Rereading as Rebirth: Young Susan Sontag on Personal Growth, the Pleasures of Revisiting Beloved Books, and Her Rereading List
“Stop! I cannot think this fast! Or rather I cannot grow this fast!”
By Maria Popova
Recently, in writing about astrophysicist Neil deGrasse Tyson’s answer when asked what books “every intelligent person on the planet should read,” I lamented in a semi-aside the complete lack of female voices among his selections and the general lack of female cultural icons’ public reading lists in our culture, noting that Susan Sontag is arguably the only exception, as her published diaries are essentially one lifelong reading list. But in addition to being perhaps the twentieth century’s most voracious reader, often spending eight to ten hours a day reading by her own estimate, Sontag was also a great advocate and practitioner of another infinitely rewarding yet increasingly lost art: rereading.
“Let me note all the sickening waste of today, that I shall not be easy with myself and compromise my tomorrows,” resolves 15-year-old Sontag in Reborn: Journals and Notebooks, 1947–1963 (public library) — that spectacular collection of diary entries, which also gave us young Sontag on art, marriage, the four people a great writer must be, and her duties for being a twenty-something. A week after her indignation at the “sickening waste” of that day, on which she had “pretended to enjoy a Technicolor blood-and-thunder movie,” Sontag — who had a penchant for worthy resolutions — turns to the journals of André Gide for redemption and extols the rewards of rereading.
In an entry from September of 1948, she writes:
I finished reading this at 2:30 a.m. of the same day I acquired it —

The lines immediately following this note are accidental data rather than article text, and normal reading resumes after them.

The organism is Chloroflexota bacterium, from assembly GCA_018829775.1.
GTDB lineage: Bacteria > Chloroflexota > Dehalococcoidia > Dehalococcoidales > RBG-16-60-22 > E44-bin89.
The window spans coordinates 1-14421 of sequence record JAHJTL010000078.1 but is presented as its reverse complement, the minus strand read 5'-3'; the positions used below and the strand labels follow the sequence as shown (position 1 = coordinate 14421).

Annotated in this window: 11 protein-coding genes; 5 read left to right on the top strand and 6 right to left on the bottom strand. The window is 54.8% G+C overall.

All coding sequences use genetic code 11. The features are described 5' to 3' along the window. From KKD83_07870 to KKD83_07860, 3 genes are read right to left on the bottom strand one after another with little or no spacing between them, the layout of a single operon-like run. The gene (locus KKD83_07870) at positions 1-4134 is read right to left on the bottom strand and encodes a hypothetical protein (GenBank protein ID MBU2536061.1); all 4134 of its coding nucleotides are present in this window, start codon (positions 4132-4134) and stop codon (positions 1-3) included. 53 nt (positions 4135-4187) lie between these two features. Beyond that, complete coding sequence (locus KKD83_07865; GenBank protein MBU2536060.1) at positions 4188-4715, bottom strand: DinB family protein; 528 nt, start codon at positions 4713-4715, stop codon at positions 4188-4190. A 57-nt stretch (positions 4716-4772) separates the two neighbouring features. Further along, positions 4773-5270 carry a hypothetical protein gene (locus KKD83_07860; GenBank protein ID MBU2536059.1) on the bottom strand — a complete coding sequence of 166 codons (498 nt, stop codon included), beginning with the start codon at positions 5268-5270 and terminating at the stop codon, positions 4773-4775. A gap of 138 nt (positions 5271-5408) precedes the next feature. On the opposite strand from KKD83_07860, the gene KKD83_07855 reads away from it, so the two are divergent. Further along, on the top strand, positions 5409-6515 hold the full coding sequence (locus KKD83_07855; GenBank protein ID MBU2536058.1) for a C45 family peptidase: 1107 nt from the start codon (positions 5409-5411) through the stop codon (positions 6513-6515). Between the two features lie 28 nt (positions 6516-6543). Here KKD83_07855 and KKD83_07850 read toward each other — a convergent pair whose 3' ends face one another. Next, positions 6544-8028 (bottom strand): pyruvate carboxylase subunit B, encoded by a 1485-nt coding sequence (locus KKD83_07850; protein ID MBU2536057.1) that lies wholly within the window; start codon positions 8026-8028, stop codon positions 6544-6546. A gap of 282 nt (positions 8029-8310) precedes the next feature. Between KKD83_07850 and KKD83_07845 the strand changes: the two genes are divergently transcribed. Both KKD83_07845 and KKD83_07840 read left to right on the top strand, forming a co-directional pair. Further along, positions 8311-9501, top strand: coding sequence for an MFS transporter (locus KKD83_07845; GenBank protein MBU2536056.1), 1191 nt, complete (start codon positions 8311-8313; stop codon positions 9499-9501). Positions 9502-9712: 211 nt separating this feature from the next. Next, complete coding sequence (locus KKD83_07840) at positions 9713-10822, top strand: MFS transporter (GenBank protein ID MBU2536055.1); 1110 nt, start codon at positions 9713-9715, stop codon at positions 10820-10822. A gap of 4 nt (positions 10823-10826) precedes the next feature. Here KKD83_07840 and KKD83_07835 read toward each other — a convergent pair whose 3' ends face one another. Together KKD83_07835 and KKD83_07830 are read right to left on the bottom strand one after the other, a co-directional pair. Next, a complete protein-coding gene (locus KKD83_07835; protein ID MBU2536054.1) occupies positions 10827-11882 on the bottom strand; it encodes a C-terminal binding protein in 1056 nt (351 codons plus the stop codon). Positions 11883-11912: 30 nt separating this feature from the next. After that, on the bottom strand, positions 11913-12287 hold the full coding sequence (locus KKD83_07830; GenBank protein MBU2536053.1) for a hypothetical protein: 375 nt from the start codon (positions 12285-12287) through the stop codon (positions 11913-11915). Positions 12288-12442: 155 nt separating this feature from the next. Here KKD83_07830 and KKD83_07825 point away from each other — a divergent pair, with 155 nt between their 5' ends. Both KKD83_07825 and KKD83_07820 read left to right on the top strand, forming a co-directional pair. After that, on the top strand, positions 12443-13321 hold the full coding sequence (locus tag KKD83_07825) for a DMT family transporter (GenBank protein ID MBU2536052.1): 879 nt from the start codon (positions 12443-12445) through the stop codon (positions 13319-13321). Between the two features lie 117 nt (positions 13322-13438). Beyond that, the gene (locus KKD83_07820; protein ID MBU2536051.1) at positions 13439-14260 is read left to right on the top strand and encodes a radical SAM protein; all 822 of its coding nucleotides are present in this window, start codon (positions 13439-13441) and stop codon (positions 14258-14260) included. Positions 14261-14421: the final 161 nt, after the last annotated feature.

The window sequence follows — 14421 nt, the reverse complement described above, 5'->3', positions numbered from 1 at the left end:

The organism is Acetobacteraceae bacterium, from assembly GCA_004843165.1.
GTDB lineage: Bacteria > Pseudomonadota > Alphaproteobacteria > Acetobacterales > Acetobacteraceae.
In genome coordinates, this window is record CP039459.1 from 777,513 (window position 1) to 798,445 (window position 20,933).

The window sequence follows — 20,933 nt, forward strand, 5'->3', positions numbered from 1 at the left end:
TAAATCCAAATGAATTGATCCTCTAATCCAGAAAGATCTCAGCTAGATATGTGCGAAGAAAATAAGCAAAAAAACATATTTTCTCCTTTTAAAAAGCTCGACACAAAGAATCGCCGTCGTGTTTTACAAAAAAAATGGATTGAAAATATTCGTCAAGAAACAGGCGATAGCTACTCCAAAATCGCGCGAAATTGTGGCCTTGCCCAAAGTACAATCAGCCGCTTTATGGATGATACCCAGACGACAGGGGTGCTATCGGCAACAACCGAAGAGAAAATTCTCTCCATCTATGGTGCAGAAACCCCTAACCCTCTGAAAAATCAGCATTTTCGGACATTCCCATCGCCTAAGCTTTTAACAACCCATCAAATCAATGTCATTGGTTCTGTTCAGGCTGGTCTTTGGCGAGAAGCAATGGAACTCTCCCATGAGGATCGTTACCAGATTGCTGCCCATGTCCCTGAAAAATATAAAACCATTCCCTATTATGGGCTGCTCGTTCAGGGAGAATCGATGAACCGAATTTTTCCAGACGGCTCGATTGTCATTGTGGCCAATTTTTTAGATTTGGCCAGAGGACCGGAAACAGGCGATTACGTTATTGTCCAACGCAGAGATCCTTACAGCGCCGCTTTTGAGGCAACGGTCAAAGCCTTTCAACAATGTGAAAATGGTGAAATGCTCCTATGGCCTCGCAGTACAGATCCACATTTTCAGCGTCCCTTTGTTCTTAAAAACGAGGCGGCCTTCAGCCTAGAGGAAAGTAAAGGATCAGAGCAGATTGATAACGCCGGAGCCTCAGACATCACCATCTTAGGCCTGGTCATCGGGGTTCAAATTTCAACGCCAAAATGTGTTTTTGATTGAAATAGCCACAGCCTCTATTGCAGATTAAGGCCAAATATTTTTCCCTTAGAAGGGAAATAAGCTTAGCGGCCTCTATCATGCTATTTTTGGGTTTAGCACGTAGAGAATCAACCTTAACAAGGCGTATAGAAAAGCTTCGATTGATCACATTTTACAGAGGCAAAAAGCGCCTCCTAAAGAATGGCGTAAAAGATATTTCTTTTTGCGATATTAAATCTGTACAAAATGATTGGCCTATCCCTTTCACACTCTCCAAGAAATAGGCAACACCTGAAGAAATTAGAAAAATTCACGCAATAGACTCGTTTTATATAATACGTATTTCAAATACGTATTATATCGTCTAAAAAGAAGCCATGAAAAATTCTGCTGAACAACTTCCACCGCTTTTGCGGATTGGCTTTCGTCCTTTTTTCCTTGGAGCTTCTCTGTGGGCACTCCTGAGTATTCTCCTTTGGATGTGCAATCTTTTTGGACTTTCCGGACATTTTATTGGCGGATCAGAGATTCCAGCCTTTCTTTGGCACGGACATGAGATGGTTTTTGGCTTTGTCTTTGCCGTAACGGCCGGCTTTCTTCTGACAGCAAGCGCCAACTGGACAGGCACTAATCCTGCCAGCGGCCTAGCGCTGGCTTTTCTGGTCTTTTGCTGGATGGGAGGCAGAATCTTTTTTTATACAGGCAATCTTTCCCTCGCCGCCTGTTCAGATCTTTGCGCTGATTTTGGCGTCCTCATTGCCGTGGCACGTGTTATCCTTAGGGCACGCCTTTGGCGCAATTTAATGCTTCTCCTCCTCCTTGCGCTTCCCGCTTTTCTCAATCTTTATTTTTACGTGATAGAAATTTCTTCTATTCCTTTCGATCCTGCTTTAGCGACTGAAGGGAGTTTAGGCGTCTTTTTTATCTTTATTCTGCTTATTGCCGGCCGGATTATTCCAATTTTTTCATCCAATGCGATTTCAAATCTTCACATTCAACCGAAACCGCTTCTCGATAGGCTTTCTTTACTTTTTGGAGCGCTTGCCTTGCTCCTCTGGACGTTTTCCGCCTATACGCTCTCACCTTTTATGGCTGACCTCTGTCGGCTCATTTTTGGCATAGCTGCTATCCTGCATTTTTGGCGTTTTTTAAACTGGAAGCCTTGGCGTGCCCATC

I should have read it much more slowly and I must re-read it many times — Gide and I have attained such perfect intellectual communion that I experience the appropriate labor pains for every thought he gives birth to! Thus I do not think: “How marvelously lucid this is!” — but: “Stop! I cannot think this fast! Or rather I cannot grow this fast!”
For, I am not only reading this book, but creating it myself, and this unique and enormous experience has purged my mind of much of the confusion and sterility that has clogged it all these horrible months.
A few months later, she once again waxes rapturous about rereading:
I was very moved by the Goethe, although I think I’m far from understanding it — the [Christopher] Marlowe [play Doctor Faustus] is just about mine though — for I’ve put a good deal of time into it, re-reading it several times, and declaiming many of the passages aloud again and again. Faustus’ final soliloquy I have read aloud a dozen times in the past week. It is incomparable…
Somewhere, in an earlier notebook, I confessed a disappointment with the Mann [Doctor] Faustus … This was a uniquely undisguised evidence of the quality of my critical sensibility! The work is a great and satisfying one, which I’ll have to read many times before I can possess it…
I’m re-reading pieces of things that have always been important to me, and am amazed at my evaluations.
After remarking that she is also rereading Dante “with undiminished pleasure” and T.S. Eliot, “of course,” Sontag adds a note of enthusiastic praise for the virtues of reading out loud:
It is so good to read aloud.
In a testament to one of Italo Calvino’s 14 definitions of a classic — “The classics are those books about which you usually hear people saying: ‘I’m rereading…,’ never ‘I’m reading…'” — here are a few of Sontag’s favorite rereads, as recorded in her journal:
- Anna Karenina by Leo Tolstoy
- Three Lives: Stories of the Good Anna, Melanctha, and the Gentle Lena by Gertrude Stein
- On the Nature of Things by Lucretius
- The Journals of André Gide
- Faust by Goethe
- The Beast in the Jungle by Henry James
- The Immoralist by André Gide
- A Portrait of the Artist as a Young Man by James Joyce
- The Divine Comedy by Dante
- Brave New World by Aldous Huxley
- The Summing Up by W. Somerset Maugham
- Under Western Eyes by Joseph Conrad
- Muirhead’s Guide to London by Findlay Muirhead
In addition to her rereading, Reborn offers a magnificent record of Sontag’s voracious reading, as does the second installment of her published diaries, As Consciousness Is Harnessed to Flesh: Journals and Notebooks, 1964–1980 — an altogether superb volume brimming with such gems as Sontag on love, sex, and her radical vision for remixing education.
Complement with Andy Miller on the slippery question of what makes a great book, then revisit Sontag on why lists appeal to us.
Published January 5, 2015